Bottom of the class: UK universities failing on cookies

student2Universities and higher education institutions stand accused of a widespread failure to comply with the laws covering online tracking via cookies, amid claims they are putting both the data of students and website visitors at risk.

According to a new study by digital agency 7Dots, based on a detailed analysis of 335 websites operated by UK universities and higher education colleges, 81% are in breach of UK GDPR over cookie consent.

The research, conducted using a custom cookie compliance testing tool developed by 7Dots, reveals low (32%) implementation rate of consent management platforms, which are a crucial component for GDPR adherence.

The prevalence of Google Analytics on 82% of non-compliant sites and the use of paid social platforms with embedded tracking mechanisms were identified as significant contributors to lack of compliance.

Alongside Google Analytics, other well known storage vendors frequently present on non-compliant sites are Facebook, Google, LinkedIn and TikTok, meaning visitor data is being sent to these third-party platforms without their consent.

This could, in turn, result in these visitors being targeted for advertising despite not giving permission, the report claims.

Even among the 109 institutions employing cookie consent management platforms, two-thirds (66%) were found to be inadequately processing website visitors’ data in alignment with GDPR standards. This is likely being caused by web editors hardcoding scripts/assets (eg, YouTube videos) into websites, preventing content security policy restrictions on loading.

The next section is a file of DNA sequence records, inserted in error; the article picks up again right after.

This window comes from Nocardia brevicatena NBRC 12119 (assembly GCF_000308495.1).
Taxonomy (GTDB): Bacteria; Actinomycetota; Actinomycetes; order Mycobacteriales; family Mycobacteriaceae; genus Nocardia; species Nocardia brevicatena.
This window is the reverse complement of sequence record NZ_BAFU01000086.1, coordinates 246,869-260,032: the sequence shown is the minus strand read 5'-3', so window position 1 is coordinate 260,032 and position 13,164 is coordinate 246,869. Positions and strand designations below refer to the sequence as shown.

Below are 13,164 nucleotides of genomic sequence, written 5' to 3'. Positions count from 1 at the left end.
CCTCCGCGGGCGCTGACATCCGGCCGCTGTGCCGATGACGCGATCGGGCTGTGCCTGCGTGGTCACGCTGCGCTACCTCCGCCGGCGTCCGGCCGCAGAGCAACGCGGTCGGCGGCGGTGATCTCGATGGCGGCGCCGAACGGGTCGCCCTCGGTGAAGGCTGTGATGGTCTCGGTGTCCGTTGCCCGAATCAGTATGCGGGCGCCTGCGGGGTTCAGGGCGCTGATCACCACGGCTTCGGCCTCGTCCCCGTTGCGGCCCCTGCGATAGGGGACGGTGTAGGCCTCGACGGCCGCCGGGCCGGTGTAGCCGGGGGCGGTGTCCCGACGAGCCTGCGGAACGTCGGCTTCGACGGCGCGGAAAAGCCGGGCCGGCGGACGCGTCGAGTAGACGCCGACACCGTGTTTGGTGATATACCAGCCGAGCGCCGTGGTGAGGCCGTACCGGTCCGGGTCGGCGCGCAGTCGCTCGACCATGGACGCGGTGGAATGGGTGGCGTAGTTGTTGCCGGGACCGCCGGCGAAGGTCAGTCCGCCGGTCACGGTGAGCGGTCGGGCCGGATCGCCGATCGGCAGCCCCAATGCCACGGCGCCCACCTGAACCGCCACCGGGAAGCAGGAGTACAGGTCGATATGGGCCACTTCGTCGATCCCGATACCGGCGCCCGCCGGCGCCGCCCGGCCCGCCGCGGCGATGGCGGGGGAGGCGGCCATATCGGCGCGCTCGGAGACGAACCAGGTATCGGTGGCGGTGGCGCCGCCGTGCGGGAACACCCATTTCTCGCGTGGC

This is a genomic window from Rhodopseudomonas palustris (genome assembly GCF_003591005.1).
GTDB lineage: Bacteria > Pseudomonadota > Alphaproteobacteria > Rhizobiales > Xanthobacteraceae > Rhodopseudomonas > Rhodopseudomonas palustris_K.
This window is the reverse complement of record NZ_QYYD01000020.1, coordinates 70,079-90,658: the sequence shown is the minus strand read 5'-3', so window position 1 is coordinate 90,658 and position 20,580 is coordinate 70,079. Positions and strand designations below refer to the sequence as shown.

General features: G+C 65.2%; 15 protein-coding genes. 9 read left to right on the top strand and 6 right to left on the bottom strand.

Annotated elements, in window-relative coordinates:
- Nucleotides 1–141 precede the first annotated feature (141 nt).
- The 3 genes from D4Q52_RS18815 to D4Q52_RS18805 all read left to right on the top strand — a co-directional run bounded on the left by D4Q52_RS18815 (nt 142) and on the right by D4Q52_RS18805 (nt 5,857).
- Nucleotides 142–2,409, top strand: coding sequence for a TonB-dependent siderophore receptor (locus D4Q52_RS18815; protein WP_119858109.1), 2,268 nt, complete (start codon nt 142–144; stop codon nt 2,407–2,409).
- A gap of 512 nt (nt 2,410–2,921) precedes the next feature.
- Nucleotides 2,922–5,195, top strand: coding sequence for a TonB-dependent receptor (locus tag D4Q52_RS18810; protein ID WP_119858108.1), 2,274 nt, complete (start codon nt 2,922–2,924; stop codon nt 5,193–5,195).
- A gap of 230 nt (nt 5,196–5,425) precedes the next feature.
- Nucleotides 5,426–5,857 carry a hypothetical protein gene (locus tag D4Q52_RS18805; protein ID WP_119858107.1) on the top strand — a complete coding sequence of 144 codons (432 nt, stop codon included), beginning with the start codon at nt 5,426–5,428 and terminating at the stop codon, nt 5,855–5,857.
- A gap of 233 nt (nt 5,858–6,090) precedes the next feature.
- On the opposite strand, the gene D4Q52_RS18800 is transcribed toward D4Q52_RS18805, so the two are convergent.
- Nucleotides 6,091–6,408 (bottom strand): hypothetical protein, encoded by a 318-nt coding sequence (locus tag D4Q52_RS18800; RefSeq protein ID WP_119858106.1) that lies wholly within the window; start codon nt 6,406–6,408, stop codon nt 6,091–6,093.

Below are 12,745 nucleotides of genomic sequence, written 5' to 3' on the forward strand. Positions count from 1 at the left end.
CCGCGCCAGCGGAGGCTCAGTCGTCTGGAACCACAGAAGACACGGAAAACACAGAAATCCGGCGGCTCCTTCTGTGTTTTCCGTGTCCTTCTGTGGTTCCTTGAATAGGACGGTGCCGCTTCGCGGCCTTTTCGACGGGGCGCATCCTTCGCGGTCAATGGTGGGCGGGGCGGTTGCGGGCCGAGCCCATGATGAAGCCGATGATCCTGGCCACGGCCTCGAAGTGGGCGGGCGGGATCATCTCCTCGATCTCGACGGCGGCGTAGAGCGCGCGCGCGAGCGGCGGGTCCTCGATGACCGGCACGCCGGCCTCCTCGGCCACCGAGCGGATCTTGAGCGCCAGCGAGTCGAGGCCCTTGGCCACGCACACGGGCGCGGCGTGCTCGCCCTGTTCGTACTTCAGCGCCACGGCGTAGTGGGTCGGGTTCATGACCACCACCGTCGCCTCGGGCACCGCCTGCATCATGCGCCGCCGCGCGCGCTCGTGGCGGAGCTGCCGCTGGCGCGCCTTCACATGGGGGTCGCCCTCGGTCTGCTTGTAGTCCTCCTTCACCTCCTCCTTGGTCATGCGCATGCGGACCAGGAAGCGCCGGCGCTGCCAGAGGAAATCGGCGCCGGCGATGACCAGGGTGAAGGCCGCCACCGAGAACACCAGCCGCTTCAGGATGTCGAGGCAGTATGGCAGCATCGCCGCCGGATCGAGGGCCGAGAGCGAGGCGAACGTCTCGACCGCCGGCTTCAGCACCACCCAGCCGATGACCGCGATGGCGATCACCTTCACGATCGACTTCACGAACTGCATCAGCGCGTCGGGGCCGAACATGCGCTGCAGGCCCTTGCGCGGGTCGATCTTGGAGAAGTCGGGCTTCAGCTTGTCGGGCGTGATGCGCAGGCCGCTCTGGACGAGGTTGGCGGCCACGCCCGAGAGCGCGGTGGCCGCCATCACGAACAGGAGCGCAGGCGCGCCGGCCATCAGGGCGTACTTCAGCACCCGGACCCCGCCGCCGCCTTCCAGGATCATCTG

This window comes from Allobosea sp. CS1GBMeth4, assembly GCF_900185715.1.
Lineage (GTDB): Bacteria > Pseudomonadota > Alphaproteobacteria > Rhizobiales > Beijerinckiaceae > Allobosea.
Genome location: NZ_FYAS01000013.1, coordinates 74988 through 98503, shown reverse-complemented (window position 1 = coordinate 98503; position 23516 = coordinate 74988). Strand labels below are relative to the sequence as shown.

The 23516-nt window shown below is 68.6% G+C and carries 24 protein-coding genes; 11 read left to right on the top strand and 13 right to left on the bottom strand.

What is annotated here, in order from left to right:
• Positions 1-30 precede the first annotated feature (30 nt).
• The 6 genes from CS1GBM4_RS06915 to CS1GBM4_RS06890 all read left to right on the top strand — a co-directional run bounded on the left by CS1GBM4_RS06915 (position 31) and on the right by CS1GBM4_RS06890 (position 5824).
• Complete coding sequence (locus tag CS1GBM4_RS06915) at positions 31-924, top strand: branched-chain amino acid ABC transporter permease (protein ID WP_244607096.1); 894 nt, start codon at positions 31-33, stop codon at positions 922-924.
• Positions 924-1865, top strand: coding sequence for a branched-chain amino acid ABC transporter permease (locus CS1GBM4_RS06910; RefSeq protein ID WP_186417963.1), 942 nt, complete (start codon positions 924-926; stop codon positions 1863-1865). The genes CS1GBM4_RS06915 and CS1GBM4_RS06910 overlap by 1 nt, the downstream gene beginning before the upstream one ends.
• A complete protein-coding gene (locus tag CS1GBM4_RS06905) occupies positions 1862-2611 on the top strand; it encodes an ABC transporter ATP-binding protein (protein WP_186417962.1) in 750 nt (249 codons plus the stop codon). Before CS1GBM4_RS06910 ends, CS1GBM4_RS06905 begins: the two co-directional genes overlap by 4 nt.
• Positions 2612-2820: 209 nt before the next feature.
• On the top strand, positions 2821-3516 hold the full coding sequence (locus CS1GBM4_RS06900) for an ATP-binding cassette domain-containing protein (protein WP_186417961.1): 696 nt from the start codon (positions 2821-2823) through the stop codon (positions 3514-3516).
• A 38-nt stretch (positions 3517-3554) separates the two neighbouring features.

7Dots insists that this improper configuration of consent management platforms and tag management platforms means even if users decline cookies, communication between the two is lacking, rendering tracking preferences ineffective as data is still being shared with third parties.

The report follows fresh controversy over the enforcement of advertising cookies. Just 24 hours after being slated for failing to enforce the laws, the Information Commissioner’s Office released a statement claiming it had warned many of the UK’s top websites they face action if they do not make changes, and threatened to name and shame them, too.

7Dots demand generation director Nick Williams said: “The results of our study reflect a concerning pattern of non-compliance within higher education institutions, raising significant questions about the safeguarding of student and other website visitor data.

“The lack of implementation and proper utilisation of GDPR-mandated measures indicates an urgent need for immediate action. The clock is ticking.

“Too many digital experiences are built without thinking about the needs of the end user, creating frustration. Any captivating digital experience needs to start from a place of trust and students today will want to know their data is being protected. This research should serve as a wake-up call for universities to prioritise data protection and compliance.”

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